The CBN has also intervened to improve liquidity and higher interest rates have attracted ‘Hot Money’, which bolstered the naira and gave the apex bank more ammunition to influence the market. We believe increased inflows from foreign portfolio investors attracted by higher interest rates as a key factor in the naira recovery. Nonetheless, there is a sense of caution that these are likely existing investors familiar with the Nigerian market, rather than a surge of new money. Another point of contention is the central bank’s commitment to a free-floating exchange rate. Despite pronouncements of a “willing buyer, willing seller” market, the bank has resumed selling dollars to licensed FX dealers with a limited spread of 1.5%. The naira’s rally has also coincided with a 6.5% depletion of the CBN’s external reserves since March 2024, leading to suggestions that the Apex Bank has been supporting the naira more than previously disclosed and raising questions about the sustainability of the naira’s rally. While the CBN maintains it is not defending the naira, reserves depletion has stoked scepticism and renewed speculative activity, which is at the core of the resurgent pressure on the naira in the last week. In the eight days between April 17 and April 25, the naira lost 28.9% at the parallel market – from ₦1,030 to ₦1,450, respectively, despite the CBN’s intervention with $10,000 to each of the 1,583 Bureau de Change operators at a rate of N1,021/$.

While it remains to be seen what strategies the CBN will adopt in the coming weeks, we are certain that the naira’s future hinges on the central bank’s ability to navigate several challenges. First, it needs to keep tackling the stubbornly high inflation (from demand-pull-induced sources), likely through further rate hikes. Secondly, attracting sustained foreign investment that goes beyond familiar players is crucial. We strongly believe that it is not possible to achieve this goal without the involvement of fiscal authorities, who need to take action to attract foreign direct investment (FDI). Finally, establishing a truly transparent and functional foreign exchange market will be vital for long-term confidence in the naira. The naira depreciation since April 17 suggests that foreign investors, and speculators alike, are waiting for clearer signs of a comprehensive economic plan from the Nigerian government to attract capital inflows and ensure sustained naira stability. We believe that this is where the fiscal authorities face an uphill battle.


Bolstering Foreign Exchange Reserves: A Multi-Pronged Approach

The Federal Government of Nigeria (FGN) is now seeking a $2.25 billion loan from the World Bank ($1.5 billion for development policy financing and $750 million for program-based financing) to address some of the country’s economic challenges. The terms of the loan include a tenor of 40 years with a 10-year moratorium and a nominal 1% interest rate. The loan, in addition to new fiscal incentives aimed at attracting over $10 billion in new investments within the next 12 to 18 months.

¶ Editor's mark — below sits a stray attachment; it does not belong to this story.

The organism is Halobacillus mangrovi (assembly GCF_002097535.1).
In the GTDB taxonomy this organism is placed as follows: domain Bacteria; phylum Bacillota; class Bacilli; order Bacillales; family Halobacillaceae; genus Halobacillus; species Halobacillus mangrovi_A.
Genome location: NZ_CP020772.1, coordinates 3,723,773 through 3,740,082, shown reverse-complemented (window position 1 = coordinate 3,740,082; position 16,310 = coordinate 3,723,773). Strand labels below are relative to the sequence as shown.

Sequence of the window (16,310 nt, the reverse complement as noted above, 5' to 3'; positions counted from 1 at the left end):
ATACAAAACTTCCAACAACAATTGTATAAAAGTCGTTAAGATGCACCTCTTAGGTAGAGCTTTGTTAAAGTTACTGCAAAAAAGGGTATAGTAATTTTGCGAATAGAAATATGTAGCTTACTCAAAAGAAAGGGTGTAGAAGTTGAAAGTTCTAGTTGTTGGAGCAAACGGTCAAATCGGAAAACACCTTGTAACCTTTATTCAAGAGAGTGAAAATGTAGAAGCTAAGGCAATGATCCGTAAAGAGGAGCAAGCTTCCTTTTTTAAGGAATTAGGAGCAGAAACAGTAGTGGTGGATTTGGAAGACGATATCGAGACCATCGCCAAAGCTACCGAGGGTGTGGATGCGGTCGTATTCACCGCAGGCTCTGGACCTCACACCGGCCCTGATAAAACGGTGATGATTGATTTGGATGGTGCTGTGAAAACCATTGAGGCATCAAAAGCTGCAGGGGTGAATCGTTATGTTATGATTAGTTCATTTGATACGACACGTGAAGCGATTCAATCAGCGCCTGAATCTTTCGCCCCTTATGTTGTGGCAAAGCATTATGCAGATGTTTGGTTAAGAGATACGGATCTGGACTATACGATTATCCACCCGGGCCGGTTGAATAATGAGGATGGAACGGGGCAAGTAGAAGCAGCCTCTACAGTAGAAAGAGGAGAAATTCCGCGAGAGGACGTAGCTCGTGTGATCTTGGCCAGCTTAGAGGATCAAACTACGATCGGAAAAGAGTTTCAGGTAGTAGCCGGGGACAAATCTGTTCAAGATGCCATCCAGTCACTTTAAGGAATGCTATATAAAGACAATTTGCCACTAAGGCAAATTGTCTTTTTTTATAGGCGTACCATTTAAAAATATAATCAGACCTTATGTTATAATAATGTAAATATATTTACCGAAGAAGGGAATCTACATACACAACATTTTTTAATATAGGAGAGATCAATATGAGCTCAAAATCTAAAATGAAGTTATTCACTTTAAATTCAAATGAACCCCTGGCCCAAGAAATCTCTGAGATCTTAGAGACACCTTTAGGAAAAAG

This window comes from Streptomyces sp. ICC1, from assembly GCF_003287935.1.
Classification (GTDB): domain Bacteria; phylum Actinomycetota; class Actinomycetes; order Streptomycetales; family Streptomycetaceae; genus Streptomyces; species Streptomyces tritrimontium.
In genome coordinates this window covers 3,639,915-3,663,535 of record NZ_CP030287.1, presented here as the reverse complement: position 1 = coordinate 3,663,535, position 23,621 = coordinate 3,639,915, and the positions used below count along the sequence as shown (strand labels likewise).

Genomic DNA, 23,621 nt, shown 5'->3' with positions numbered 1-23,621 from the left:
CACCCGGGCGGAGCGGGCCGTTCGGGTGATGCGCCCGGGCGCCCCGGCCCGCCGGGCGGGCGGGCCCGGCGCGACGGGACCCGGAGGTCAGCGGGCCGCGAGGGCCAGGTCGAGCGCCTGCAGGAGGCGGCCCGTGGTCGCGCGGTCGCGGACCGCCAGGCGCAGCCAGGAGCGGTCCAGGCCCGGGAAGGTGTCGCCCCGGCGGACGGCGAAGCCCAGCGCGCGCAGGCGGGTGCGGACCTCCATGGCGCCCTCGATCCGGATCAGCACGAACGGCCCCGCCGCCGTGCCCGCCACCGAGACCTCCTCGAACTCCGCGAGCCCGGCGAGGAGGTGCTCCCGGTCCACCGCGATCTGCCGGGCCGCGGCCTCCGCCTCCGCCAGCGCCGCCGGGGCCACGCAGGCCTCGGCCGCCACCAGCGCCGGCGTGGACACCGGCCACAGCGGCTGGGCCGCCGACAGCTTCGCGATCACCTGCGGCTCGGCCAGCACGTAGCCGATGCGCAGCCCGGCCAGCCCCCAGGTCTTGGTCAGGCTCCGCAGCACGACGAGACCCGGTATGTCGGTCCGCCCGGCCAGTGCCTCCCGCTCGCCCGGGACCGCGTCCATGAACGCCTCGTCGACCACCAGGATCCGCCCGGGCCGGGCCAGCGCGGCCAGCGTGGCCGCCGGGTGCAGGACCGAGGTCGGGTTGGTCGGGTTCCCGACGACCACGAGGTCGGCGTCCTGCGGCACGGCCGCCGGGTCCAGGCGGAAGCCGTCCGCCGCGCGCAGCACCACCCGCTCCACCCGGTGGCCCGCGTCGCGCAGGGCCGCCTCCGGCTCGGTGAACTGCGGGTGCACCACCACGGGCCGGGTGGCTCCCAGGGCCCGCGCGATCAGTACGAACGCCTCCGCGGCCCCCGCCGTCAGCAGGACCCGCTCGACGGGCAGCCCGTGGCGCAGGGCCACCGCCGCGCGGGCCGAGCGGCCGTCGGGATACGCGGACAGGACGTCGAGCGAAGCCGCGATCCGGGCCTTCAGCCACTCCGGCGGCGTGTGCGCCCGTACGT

In addition, the Nigerian government is setting its sights on the substantial financial resources of its diaspora community. It plans to achieve this by issuing diaspora bonds ($10 billion), designed to be appealing investments for both Nigerians living abroad and foreign investors. These bonds are expected to attract foreign currency holdings and contribute significantly to the Nigerian economy. The government is confident about a successful launch later in 2024 and anticipates a substantial response from investors, translating into a significant inflow of investment capital.

Furthermore, the FGN plans to collaborate with money transfer operators (MTOs) to streamline remittance channels. Their ambitious goal is to double the volume of remittances sent through official sources within a short to medium time frame. This initiative targets a quicker boost in foreign currency inflow compared to the diaspora bonds. We note that the alignment of the official and parallel market rates implies a decline in the premium, and we now expect diaspora remittance flows, estimated at $20 billion in 2023 (90% of which bypass official channels), to begin to flow more freely into the official foreign exchange window.  By implementing these combined strategies, we believe Nigeria is taking steps to bolster its foreign exchange reserves and propel economic development.


Recalibrating Expectations:  GDP Size and Long-Term Vision

The IMF now projects that Nigeria would fall to 4th position in terms of GDP size on the continent, surpassed by Algeria, Egypt, and South Africa. A significantly weaker naira and disruptions caused by policy reforms, like fuel subsidy removal, would contribute to this slip.

The government’s ambitious plan to reach a $1 trillion GDP by 2026 is seeming increasingly like a dream deferred. Nonetheless, we believe that a longer and perhaps more tortuous path could be a modest price to pay to lay and deepen the foundations for a more resilient economy that is set firmly on a path of sustainable and accelerated growth in the long-term.